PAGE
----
The special ingredient in the Bloody Mary at The Public that makes it so fantastic is not bacon or even bacon infused vodka, it's bone broth. They start their cocktail with a hearty beef stock and it makes all the difference. This Bloody Mary made enough of a mark on me that I decided to try it at home, so after putting together a big pot of bone broth I whipped up a batch of hearty, rich, tangy, filling Bloody Marys. Perfect for brunch. Perfect for the back porch. Perfect for after a marathon. Perfect for after a nap.Bone Broth Bloody Mary Inspired by one delicious meal at The Public makes 1 pitcher, serves 6 1 can whole peeled tomatoes 5 cloves garlic, peeled 3 tbsp horseradish 1 tbsp Worchestershire sauce 1 tsp salt 1 tsp celery seed 1 tsp Old Bay 1 tsp garlic powder 1 tsp mustard powder 1 cup bone broth 2 tbsp Tabasco Juice of 2 lemons 1 1/2 cups vodka 2 cups tomato juice Pickled carrots for garnish In a blender combine tomatoes and juices, garlic, horseradish, Worchestershire, spices, Tabasco, and bone broth. Blend until smooth. Taste and adjust seasoning as desired. Combine in a pitcher with lemon juice, vodka, and tomato juice. Stir well. Serve over ice with pickled carrots, okra, or green beans for garnish.
Category Archives: brunch
Feb 01 comments
After the Savannah Marathon we went out for lunch at a The Public, and had, for many reasons including the fact that I had just finished running 26.2 miles, one of the best meals ever. I spent the better part of the marathon fantasizing about the hamburger I was going to eat and it absolutely stood up to muster; it was delicious. But the start of the show, truly, was the Bloody Mary. When I ordered it the waiter asked me "you're not a vegetarian, are you?" which is probably the best question I've ever been asked after ordering a cocktail. I knew in that moment that I was going to have a love thing with this Bloody Mary, and I was right.
Jan 21 comments
Sometimes, after a long night of celebrating your husband's birthday, you need a breakfast that is more than a breakfast. A breakfast that is comforting, delicious, and yeah, a little greasy. A little salt and meat and coffee that goes a long way. We had an incredible group of friends with us last weekend, and it was my great pleasure to feed them. I love feeding people, it's one of my personality traits that comes from all sides of my family- the desire to nurture and nourish, the love of hosting, the inherent food pushing. We cooked and ate so much that it was a whirlwind, but this may have been the meal I loved cooking the most. Some of my closest friends from across my 27 years of life, all sitting in my kitchen drinking coffee and laughing and enjoying each other as I stirred the grits, fried the eggs, browned the meat, whisked the gravy. It was a perfect morning, and I wouldn't trade it for the world (even with the hangover). Red eye gravy is a simple combinations of drippings, usually from country ham that's been fried in a skillet, and black coffee. The combination (plus a bit of butter), creates a thin gravy that adds depth and richness to the grits, eggs, ham, and everything else it touches. It's unlike anything else on the breakfast menu. Country Ham, Grits, and Eggs with Red Eye Gravy serves 8 16 slices of country ham 8 eggs 2 cups dried yellow corn grits 6 cups of water 2 cups heavy cream 1/2 stick butter 1 cup black coffee Salt and pepper In a large pot, heat salted water to a boil. Stir in grits and cream, and reduce to a simmer. Allow to simmer, stirring frequently, until thick. Melt a pat of butter in a large skillet. Fry the ham for 2-3 minutes on each side or until browned. Place in a warm oven to keep temperature. As you're frying your ham, heat another pat of butter in a second skillet. Fry eggs over easy or to preferred yolk runniness, also placing in a warm oven to keep. Add more butter to the pan as necessary to keep the eggs from sticking. When your ham is cooked melt remaining butter in pan and stir in coffee. Whisk thoroughly, incorporating any drippings from the ham into the gravy. Plate each dish with grits, two slices of ham, and an egg. Drizzle gravy over everything and serve hot.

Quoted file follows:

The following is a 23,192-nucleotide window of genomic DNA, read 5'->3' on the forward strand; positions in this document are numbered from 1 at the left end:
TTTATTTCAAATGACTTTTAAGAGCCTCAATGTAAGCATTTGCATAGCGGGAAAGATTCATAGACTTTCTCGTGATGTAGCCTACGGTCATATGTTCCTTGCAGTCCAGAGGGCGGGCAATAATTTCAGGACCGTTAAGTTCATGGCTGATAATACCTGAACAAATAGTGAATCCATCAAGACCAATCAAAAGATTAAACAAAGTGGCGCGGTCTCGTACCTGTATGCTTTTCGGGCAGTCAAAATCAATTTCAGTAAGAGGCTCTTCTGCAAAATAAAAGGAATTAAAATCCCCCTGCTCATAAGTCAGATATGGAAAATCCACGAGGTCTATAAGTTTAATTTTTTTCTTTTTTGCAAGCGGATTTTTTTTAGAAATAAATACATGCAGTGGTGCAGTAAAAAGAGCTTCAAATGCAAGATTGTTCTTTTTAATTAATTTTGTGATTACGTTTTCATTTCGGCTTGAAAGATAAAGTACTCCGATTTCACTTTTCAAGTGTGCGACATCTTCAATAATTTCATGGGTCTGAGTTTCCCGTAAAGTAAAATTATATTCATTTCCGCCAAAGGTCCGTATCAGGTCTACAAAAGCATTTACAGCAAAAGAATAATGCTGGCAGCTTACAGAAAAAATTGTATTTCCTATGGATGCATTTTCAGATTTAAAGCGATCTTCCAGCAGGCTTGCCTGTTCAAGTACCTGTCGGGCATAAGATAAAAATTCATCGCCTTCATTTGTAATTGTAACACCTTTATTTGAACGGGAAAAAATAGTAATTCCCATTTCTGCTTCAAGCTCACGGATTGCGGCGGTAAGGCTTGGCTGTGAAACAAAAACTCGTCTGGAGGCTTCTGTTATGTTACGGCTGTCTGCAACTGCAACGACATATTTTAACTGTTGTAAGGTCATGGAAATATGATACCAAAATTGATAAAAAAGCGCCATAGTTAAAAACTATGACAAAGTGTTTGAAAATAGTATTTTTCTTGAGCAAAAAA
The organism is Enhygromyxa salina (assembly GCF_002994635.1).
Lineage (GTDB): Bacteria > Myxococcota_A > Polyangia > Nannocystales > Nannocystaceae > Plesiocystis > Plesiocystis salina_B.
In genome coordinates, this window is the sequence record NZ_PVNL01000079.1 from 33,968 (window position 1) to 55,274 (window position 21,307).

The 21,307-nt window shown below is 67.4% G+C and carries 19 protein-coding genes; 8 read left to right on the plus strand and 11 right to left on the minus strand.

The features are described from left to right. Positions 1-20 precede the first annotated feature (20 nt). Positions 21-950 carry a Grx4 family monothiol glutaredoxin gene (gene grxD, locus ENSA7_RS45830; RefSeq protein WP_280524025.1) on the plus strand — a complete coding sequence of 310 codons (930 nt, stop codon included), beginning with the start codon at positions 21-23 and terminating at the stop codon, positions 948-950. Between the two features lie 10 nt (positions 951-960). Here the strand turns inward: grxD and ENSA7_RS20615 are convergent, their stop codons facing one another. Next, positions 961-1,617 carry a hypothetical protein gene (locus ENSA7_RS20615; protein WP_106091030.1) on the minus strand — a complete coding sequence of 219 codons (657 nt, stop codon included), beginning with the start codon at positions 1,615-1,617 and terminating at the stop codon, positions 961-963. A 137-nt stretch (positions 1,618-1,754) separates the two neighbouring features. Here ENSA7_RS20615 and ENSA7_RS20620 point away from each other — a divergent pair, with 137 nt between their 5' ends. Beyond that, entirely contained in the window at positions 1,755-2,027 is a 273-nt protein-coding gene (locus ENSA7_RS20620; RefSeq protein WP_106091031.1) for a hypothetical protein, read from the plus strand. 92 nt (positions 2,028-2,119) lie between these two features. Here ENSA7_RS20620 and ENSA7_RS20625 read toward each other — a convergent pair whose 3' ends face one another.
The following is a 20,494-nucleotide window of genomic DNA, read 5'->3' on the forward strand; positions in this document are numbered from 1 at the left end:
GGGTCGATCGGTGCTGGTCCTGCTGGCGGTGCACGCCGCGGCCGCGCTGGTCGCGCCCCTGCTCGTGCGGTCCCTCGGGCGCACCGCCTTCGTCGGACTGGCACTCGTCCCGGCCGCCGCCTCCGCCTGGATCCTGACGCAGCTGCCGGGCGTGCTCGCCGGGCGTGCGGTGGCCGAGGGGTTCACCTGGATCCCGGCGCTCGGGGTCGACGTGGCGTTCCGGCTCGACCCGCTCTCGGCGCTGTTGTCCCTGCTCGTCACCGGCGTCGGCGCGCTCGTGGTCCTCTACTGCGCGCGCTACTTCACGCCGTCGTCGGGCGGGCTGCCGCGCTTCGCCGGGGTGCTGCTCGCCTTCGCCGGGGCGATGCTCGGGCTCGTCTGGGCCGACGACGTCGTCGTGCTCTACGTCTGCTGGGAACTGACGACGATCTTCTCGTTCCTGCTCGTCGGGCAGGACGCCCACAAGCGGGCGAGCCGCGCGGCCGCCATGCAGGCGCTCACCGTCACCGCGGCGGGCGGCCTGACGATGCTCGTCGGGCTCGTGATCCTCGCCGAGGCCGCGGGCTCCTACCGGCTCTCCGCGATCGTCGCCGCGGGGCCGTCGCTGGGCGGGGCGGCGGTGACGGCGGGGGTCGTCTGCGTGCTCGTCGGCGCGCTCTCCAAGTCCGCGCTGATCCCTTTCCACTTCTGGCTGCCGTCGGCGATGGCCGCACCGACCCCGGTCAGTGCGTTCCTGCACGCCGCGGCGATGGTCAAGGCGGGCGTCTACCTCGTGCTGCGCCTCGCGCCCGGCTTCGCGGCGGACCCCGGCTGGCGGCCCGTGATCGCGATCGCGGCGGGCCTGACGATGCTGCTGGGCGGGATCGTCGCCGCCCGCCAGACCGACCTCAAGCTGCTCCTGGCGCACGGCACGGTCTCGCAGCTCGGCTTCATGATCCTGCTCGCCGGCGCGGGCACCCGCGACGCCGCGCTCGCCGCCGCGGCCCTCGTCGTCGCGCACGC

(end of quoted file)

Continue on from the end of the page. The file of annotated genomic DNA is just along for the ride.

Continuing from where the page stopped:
Dec 01 comments
One of the biggest challenges I face in writing a Southern food blog is the feeling that I don't spend enough time telling the other half of the story, talking about the other half of myself. On this site I tend to focus on the Southern story, the story that began across the Atlantic almost 200 years ago and wound its way through the coastal plains, the foothills of the piedmont, and the moon soaked mountains of the state I am so happy and proud to call home. The story that allows me to call myself a Southerner, that gives me the authority I need to write about Southern food. However, when it comes to my heritage there is another side to the story, one that also began across the Atlantic, albeit more recently. My mother's side of the family, the Irish Waldrons (my Poppie) and the Italian Fiorellos (my Grammy), hail from Trenton, New Jersey. Their families both immigrated from Europe to the United States after the turn of the century, and worked hard to establish themselves in this new country. Their stories are that of so many American families- brothers and sisters working together to send one sibling to college, parents working themselves to the bone to to create new opportunities for their children and grandchildren. Like many families that built new lives in America during the 20th century, being American is only half of the identity. The Waldrons (our little branch, anyhow) are, strictly speaking, Italian-Irish Americans. However, due to the the nature of who rules the roost and who cooks the food, we tend to lean Italian. I think it's summed up nicely by my cousin Maeve's response to my Uncle Michael telling her that he was making Italian sandwiches for dinner-- "do you just put 'Italian' in front of whatever you're cooking because we're Italian?'" When Colombo Marsala invited me to participate in their Twelve Days of Marsala recipe challenge I immediately called Grammy. I love talking to Grammy for many reasons, but I especially love that she gives frank, honest, and compassionate advice. When I called her a few months ago about The American Cookbook her response was that she was very proud of me, that I deserved it, and that she wasn't just saying that because she liked me. So when I needed advice on a recipe featuring marsala, I knew I could count on her to be straight with me. Her thoughts were as such- it's an honor to even be considered and asked to participate and that I should go with my gut and do what I do well. I took her advice to heart and decided to make a dish that blended both sides of who I am, a dish that married together the Sicilian and the Southerner. The base of this dish is a simple, flakey, delicious buttermilk biscuit. Spread over the biscuit is a fig and marsala jam, a jam that is subtle and allows the sweet marsala to play on your tongue. Next comes the butternut squash and Italian sausage hash. This hash is caramelized onions, hot sausage, tender squash, and enough dry marsala to echo the flavors in the jam and accentuate the spiciness in the sausage, but not to overwhelm. Finally the whole dish is topped with quick pickled jalapeño and bell peppers- a perfect acidic note to bring freshness and tang. The competition is fierce and the stakes are high. The winning dish will be determined based on the recipe, visual appeal of the dish, creativity, and votes. The voting will be open until December 15, and each day Colombo will select a random voter to win a $50 gift certificate. The prize? A trip for two to Italy. It's like a dream. As Grammy says, it's an honor to even be competing. So make this dish (and all the others!), vote for your favorite (I hope it's this one), and enjoy! UPDATE: Running the risk of being obnoxious, I just discovered that you can vote every day in this competition, which means more votes and more opportunities for you to win $50! So go, vote, daily! This post was sponsored by Colombo Marsala as part of their Twelve Days of Marsala recipe competition. Fig, Marsala, & Sausage Biscuits This recipe serves 4 fig & marsala jam: 2 pints fresh black mission figs ¼ cup brown sugar 1 cup Colombo Fine Sweet Marsala Pinch of salt 1 tsp vanilla extract 1 tbsp classic pectin Juice of 1 lemon quick pickles: 2 cups apple cider vinegar 1 jalapeno pepper 1 small red bell pepper 1 small yellow bell pepper sausage & butternut squash hash: 1 tbsp butter 1 onion, diced 3 cloves garlic, minced 1 cup cubed butternut squash 3 hot Italian sausages, casings removed 1 cup Colombo Fine Dry Marsala Pinch red pepper flakes Salt to taste buttermilk biscuit: 2 cups flour 1 tbsp brown sugar 1 tsp baking soda ½ tsp baking powder 1 tsp salt ½ cup vegetable shortening 1 cup buttermilk Begin with your jam. Quarter figs and combine in a medium saucepan over low heat with brown sugar, wine, vanilla, and salt. Simmer 25-30 minutes or until jam has thickened. Stir in pectin and lemon juice and simmer an additional 10 minutes. Remove from heat and let cool to room temperature. As the jam is simmering, slice your jalapeno into rings and mince your bell peppers. Combine in non-reactive saucepan with apple cider vinegar. Bring to a boil and then simmer for 12-15 minutes. Remove from heat and let cool to room temperature. In a large skillet brown sausage, then set aside. In the same skillet, melt butter. Sauté onions and garlic until onions have browned. Return sausage to the pan along with squash, marsala, red pepper, and salt. Simmer 25-30 minutes or until squash is tender and liquid has cooked down. Season to taste. As your sausage hash is cooking, begin your biscuits by combining flour, brown sugar, baking soda, baking powder, and salt in a medium bowl. Use your hands to work in vegetable shortening until the mixture resembles cornmeal. Stir buttermilk in with a wooden spoon until a soft dough ball forms. Heat oven to 350F and flour a work surface. Roll your dough out until it is ¼” thick. Fold onto itself and roll it out again. Repeat once more, rolling it out finally to ½” thickness. Use a biscuit cutter or 4-5” round jar to cut your biscuits into circles. Transfer to a lined baking sheet and bake for 10-12 minutes or until golden brown. As soon as the biscuits are out of the oven, begin plating. Spread a generous portion of fig jam on top of each biscuit. Follow this with a large scoop of sausage hash. Finally, top with pickled peppers, and serve hot.